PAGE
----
COVID-19 vaccine

As I am writing this, I have already received my first dose of the Pfizer BioNTech COVID-19 vaccine. I am extremely grateful that I can receive this vaccine at this point. From studies and YouTube videos, I know that the rollout of the worldwide COVID-19 vaccine rollout will take quite some time and some countries and/or communities will inherently be able to vaccinate their population much quicker than others.

This whole transition period of the vaccine being rolled out to the general public to me feels like March 2020 where everyone in the US was transitioning to social distancing and mask-wearing. There isn’t chaos of panic buying toilet paper, but I’m seeing similar things happening where guidelines are being updated on-the-fly for those who have been vaccinated and what they can do after they receive the vaccine.

For example, the current CDC guidelines mention that they’re still learning about “how well vaccines prevent you from spreading the virus that causes COVID-19 to others, even if you do not have symptoms”. And in the same context, they have the guidelines for individuals who are fully vaccinated and suggest that things like “gathering indoors with unvaccinated people from one other household” are possible with minimal risk.

To me, this guideline feels similar to the limbo during the early days of the COVID-19 pandemic where the guidelines on mask-wearing weren’t properly established leading to confusion. Maybe it’s just my pessimistic mindset thinking but, if a vaccinated individual has the ability to spread COVID-19 while being asymptomatic and they are able to gather with unvaccinated people, wouldn’t that pose a risk to others?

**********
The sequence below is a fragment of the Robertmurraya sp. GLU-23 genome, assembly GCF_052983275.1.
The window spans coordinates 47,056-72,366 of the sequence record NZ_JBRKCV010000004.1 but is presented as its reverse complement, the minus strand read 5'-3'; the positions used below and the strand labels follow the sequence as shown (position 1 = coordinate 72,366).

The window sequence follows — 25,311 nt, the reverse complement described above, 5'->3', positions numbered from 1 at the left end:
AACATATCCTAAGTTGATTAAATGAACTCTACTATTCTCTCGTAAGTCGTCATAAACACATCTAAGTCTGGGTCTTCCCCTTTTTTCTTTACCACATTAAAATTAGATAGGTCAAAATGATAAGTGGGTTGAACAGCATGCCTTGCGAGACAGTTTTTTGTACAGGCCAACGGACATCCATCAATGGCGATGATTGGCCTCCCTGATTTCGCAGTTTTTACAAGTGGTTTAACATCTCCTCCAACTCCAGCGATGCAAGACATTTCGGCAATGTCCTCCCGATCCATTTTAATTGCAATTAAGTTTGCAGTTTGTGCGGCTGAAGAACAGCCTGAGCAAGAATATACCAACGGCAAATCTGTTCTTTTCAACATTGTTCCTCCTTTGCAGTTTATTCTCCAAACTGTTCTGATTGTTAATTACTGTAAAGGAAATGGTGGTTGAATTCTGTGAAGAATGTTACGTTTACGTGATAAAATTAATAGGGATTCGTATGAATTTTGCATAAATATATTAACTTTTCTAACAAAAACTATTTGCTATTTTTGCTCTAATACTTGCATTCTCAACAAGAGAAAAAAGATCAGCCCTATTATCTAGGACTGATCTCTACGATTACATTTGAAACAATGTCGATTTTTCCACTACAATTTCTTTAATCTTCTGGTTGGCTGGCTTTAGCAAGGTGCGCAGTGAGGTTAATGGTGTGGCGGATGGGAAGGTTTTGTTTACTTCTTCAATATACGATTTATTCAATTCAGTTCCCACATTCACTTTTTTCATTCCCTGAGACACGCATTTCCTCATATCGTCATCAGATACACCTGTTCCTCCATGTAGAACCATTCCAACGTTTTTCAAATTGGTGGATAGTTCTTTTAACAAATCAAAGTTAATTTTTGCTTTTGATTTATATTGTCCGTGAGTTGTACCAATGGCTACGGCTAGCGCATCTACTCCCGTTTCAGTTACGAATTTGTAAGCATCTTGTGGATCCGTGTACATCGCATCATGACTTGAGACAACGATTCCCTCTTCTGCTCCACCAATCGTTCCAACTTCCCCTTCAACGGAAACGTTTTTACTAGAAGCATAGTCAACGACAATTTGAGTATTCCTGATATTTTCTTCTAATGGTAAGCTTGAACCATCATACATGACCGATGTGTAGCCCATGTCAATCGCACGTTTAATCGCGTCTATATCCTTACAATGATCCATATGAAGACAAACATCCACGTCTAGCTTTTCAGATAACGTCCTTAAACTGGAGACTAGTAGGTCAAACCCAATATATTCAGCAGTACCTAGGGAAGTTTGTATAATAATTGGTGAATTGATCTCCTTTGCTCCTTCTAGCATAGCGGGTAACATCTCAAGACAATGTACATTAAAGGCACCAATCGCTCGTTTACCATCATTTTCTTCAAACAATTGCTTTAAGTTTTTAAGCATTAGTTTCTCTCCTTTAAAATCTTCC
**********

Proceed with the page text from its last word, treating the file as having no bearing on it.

But anyway, I see the vaccine as another stage of this COVID-19 pandemic. Some people see this as the beginning of the end of this pandemic, but I see it otherwise because I know that we’re not done with this pandemic until the majority of countries are able to curb the spread of COVID-19.

Some countries might return to somewhat normal life and act as if the pandemic didn’t exist, but we know how that ends up being. Remember when COVID-19 first broke out in China, a lot of people like me had the same thought “if it’s on the other side another side of the world, it doesn’t affect me”. So, as long as COVID-19 is still spreading somewhere in the world, it still poses a risk to everyone.


This pandemic has taught me two things. One, humans are inherently selfish towards their own needs. Just look at the resistance of mask-wearing early on when experts weighed on the fact that wearing face masks does inherently curb the spread of COVID-19. And two, I enjoy being in isolation and this year-long period of staying-at-home feels like the much-needed reset of my life that I didn’t know I needed.

It suffices to say that I have for the most part enjoyed this COVID-19 pandemic. This is not something that everyone agrees on as some people hated the idea of not socializing, going out to eat, meeting friends & family, or just traveling. But for me, I have not only reset my mindset, but I have also built up my YouTube channel and video production skills during my time at home.

photo of my a-roll setup for a video review
The A-Roll set of my Logitech MX Anywhere 3 review

I am still going to wear a mask (or two) when I go out even after receiving my second COVID-19 vaccine dose. Because as I mentioned earlier, this pandemic doesn’t end until a big part of the human population can prevent the spread of COVID-19

The COVID-19 pandemic is said to be a once-in-a-lifetime event but given what I've seen in the past year about how we as humanity has reacted to this issue, I can already foresee that another pandemic of a similar scale could very well happen again during my lifetime.

Edit this post (Last modified on 27 Mar 2021, 4:37pm)